[ntp:hackers] i think it's time to review ntp's default acl's
hmurray at suespammers.org
Sat Mar 25 09:35:09 UTC 2006
This discussion started out with using DNS as a reflector/amplifier.
I see two reasons why the bad guys would do that. The reflector makes it
harder to track them down. The amplifier reduces the number of bots and
reflectors they need to produce a given level of traffic.
How important is the amplification?
Can the bad guys use TCP connection setup as a reflector? It doesn't
amplify, but it does reflect. How about traceroute? Do current
implementations have any rate limiting?
Assuming either is a useful attack, how important is it to work on NTP?
> it's possible that T/TCP or SCTP should be used instead of UDP for
> transaction based services like DNS. but the timing characteristics
> of either are so much sloppier than UDP, that i don't imagine either
> being usable by NTP. so, no.
I think there are two issues here.
One is setting up a connection so you know you are talking to somebody who
wants to talk to you. That takes 3 packets. You can piggy back data on the
3rd one. That would roughly double the network traffic on a well behaved NTP
setup. Without authentication, it would roughly double the server CPU load.
You can avoid the extra network traffic if you keep the connections around
long enough, but that takes memory. The Soekris net4801 has a max of 256
MBytes. Assume the cache gets half of it and 100 bytes per cache entry.
That's a million clients. So if we need them, long lived caches don't seem
The other issue is rate limiting the connection responses so they can't be
used for an attack.
Assuming we magically find/invent and implement and deploy a lightweight
connection setup protocol, what sort of rate limiting would be necessary to
keep NTP below the radar?
NTP doesn't need a lot of traffic. Would simple rate limiting of the current
protocol be good enough? Say 1 packet per minute with an initial burst of 10?
It might be appropriate to permit a few times that in order to allow a few
systems behind a NAT box to access the same server.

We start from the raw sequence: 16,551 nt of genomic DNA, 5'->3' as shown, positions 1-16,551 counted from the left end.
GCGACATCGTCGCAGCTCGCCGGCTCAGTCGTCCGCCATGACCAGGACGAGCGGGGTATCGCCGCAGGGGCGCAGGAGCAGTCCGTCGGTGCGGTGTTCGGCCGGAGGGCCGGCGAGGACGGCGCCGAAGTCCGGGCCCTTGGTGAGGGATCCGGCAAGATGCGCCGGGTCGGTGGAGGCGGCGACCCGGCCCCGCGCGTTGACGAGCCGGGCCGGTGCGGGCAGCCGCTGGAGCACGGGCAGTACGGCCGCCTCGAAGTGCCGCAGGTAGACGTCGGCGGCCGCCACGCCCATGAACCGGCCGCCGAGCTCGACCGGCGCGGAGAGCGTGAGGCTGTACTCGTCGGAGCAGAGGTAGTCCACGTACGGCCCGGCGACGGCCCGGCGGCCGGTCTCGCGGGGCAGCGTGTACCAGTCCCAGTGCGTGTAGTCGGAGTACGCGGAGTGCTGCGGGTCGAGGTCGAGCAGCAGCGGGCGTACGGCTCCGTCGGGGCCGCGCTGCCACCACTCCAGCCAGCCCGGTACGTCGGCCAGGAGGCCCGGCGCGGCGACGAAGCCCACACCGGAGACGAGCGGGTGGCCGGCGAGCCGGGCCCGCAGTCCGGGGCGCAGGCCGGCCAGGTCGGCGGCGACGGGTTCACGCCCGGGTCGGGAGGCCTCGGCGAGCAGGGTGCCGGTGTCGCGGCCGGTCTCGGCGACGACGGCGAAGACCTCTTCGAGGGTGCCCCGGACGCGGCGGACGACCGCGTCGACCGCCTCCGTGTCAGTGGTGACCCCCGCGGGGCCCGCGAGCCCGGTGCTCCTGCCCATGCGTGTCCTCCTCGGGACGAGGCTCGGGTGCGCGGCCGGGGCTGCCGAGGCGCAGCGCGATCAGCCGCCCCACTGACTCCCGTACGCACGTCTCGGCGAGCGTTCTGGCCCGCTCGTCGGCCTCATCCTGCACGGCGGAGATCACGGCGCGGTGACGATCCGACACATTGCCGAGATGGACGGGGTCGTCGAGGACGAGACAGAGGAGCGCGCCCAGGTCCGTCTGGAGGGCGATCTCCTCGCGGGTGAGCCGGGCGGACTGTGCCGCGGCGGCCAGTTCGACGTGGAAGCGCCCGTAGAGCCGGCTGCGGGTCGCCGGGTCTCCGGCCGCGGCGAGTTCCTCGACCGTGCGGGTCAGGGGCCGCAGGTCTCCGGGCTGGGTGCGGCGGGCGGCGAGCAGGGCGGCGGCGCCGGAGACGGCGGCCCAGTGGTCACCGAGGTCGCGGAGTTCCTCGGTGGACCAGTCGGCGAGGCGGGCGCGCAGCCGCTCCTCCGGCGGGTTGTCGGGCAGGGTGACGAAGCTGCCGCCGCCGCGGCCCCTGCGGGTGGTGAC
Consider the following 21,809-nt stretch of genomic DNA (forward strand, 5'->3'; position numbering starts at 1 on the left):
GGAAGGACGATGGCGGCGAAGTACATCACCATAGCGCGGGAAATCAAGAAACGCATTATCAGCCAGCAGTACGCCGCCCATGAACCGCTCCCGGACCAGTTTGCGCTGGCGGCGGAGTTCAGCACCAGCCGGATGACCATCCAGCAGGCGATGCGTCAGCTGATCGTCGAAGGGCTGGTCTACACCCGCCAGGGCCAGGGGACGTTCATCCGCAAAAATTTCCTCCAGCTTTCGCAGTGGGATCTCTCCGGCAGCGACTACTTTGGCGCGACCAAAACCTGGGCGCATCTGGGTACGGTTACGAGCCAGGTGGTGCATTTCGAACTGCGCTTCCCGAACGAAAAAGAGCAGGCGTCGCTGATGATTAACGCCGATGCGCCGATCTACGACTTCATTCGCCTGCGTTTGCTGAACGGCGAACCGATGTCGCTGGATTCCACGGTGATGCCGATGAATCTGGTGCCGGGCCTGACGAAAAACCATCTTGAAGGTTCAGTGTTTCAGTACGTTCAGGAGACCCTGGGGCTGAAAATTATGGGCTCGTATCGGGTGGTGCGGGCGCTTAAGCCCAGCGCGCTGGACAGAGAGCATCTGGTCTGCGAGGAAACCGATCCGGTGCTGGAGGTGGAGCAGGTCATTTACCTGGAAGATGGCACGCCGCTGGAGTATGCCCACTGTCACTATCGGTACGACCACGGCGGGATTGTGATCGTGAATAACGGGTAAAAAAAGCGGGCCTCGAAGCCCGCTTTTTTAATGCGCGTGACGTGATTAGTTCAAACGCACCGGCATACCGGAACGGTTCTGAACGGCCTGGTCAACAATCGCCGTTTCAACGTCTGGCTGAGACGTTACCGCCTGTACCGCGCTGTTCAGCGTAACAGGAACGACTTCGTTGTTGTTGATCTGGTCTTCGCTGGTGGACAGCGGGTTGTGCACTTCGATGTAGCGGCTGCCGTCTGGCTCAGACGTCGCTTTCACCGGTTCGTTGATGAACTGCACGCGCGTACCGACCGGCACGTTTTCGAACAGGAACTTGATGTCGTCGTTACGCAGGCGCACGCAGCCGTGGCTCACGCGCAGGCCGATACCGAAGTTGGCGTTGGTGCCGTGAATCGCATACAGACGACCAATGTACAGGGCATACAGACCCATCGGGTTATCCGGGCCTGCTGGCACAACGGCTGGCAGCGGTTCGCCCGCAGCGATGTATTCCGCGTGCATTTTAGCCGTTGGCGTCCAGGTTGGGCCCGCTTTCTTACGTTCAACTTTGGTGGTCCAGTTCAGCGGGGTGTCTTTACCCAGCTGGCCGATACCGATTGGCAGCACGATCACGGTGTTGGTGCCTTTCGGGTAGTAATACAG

There is already code in ntpd to do rate limiting. (I've never used it.) It
might be appropriate to make sure the default is on and/or tweak the default
> it costs money to train staff for, write policies for, debug, and
> handle customer complaints about, BCP38. the ISP who does this will
> save no money (since the pain caused by not doing it is felt by
> others, not by them) ...
In theory, those costs should change when an ISP gets block/black listed.
But judging by the spam/virus mess, that doesn't work very well.
If you set something up to block DNS traffic from poorly managed sites, I
think it would be good to get NTP to piggyback on that work. A little more
publicity might help.
Would that happen in the application or at the routers? Is there any need
for code in the ntp package?
> # For NTP, it seems possible to allow access only by previous
> # arrangements. The administrative overhead would probably eliminate
> # public servers as they are currently used. That would encourage/
> # require ISPs to setup NTP servers for their customers.
> the way you say that doesn't make it sound bad. is it actually bad
> and you're just really good at the kind of spin control that i find
> attractive, or is it really as good as you imply?
I was probably thinking out loud. Maybe just daydreaming.
One of my gripes is that most (retail?) ISPs don't provide any NTP servers
for their customers. I assume it's typical bean counters at work. Are
server hosting places any more responsible?
If running a NTP server creates a serious opportunity for getting abused, I'd
expect many of open access servers to go off the air. It would be sad to see
that level of cooperation dying out because assholes are taking over the net.
I wish I could do something about it.
On the other hand, part of me hopes that crap like this will get worse, much
worse. Maybe if it gets bad enough the net will split into two. I'll bet
there is plenty of content on the good side of the wall to keep me happy.
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